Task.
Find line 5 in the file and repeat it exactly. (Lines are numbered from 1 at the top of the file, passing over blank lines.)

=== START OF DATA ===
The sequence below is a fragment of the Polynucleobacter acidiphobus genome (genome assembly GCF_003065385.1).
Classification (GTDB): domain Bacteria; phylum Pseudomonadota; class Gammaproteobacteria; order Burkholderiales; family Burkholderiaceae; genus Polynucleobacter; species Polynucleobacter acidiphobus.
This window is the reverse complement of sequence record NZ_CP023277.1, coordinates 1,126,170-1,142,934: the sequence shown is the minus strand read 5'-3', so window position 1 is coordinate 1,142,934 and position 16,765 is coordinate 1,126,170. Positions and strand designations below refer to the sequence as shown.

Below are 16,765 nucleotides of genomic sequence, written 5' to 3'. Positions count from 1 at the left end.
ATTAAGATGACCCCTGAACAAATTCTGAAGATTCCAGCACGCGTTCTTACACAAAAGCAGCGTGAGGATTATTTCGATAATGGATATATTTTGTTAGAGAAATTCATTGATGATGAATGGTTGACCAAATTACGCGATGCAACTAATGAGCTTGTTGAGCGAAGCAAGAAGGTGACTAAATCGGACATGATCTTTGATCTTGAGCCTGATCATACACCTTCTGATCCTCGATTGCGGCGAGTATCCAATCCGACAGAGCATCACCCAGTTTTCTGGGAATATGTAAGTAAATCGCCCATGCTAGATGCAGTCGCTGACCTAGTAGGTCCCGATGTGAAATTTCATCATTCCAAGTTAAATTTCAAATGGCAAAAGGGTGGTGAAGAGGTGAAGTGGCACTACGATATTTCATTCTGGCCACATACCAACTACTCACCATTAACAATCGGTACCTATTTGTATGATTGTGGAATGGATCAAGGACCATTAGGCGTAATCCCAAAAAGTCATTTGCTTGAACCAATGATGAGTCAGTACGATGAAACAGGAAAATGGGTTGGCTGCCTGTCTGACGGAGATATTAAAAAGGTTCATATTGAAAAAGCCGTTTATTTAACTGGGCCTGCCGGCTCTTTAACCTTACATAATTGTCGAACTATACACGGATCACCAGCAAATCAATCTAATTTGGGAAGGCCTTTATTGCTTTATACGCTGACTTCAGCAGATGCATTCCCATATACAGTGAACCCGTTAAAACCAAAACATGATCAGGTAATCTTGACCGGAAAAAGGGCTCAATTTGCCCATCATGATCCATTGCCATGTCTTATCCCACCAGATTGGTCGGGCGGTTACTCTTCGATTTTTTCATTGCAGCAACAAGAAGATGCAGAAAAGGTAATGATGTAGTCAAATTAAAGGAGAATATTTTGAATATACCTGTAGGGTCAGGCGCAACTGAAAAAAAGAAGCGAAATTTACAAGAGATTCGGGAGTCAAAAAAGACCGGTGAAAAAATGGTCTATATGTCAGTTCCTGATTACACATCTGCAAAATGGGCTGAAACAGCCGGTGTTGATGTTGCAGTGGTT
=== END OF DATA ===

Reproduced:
ATTAAGATGACCCCTGAACAAATTCTGAAGATTCCAGCACGCGTTCTTACACAAAAGCAGCGTGAGGATTATTTCGATAATGGATATATTTTGTTAGAGAAATTCATTGATGATGAATGGTTGACCAAATTACGCGATGCAACTAATGAGCTTGTTGAGCGAAGCAAGAAGGTGACTAAATCGGACATGATCTTTGATCTTGAGCCTGATCATACACCTTCTGATCCTCGATTGCGGCGAGTATCCAATCCGACAGAGCATCACCCAGTTTTCTGGGAATATGTAAGTAAATCGCCCATGCTAGATGCAGTCGCTGACCTAGTAGGTCCCGATGTGAAATTTCATCATTCCAAGTTAAATTTCAAATGGCAAAAGGGTGGTGAAGAGGTGAAGTGGCACTACGATATTTCATTCTGGCCACATACCAACTACTCACCATTAACAATCGGTACCTATTTGTATGATTGTGGAATGGATCAAGGACCATTAGGCGTAATCCCAAAAAGTCATTTGCTTGAACCAATGATGAGTCAGTACGATGAAACAGGAAAATGGGTTGGCTGCCTGTCTGACGGAGATATTAAAAAGGTTCATATTGAAAAAGCCGTTTATTTAACTGGGCCTGCCGGCTCTTTAACCTTACATAATTGTCGAACTATACACGGATCACCAGCAAATCAATCTAATTTGGGAAGGCCTTTATTGCTTTATACGCTGACTTCAGCAGATGCATTCCCATATACAGTGAACCCGTTAAAACCAAAACATGATCAGGTAATCTTGACCGGAAAAAGGGCTCAATTTGCCCATCATGATCCATTGCCATGTCTTATCCCACCAGATTGGTCGGGCGGTTACTCTTCGATTTTTTCATTGCAGCAACAAGAAGATGCAGAAAAGGTAATGATGTAGTCAAATTAAAGGAGAATATTTTGAATATACCTGTAGGGTCAGGCGCAACTGAAAAAAAGAAGCGAAATTTACAAGAGATTCGGGAGTCAAAAAAGACCGGTGAAAAAATGGTCTATATGTCAGTTCCTGATTACACATCTGCAAAATGGGCTGAAACAGCCGGTGTTGATGTTGCAGTGGTT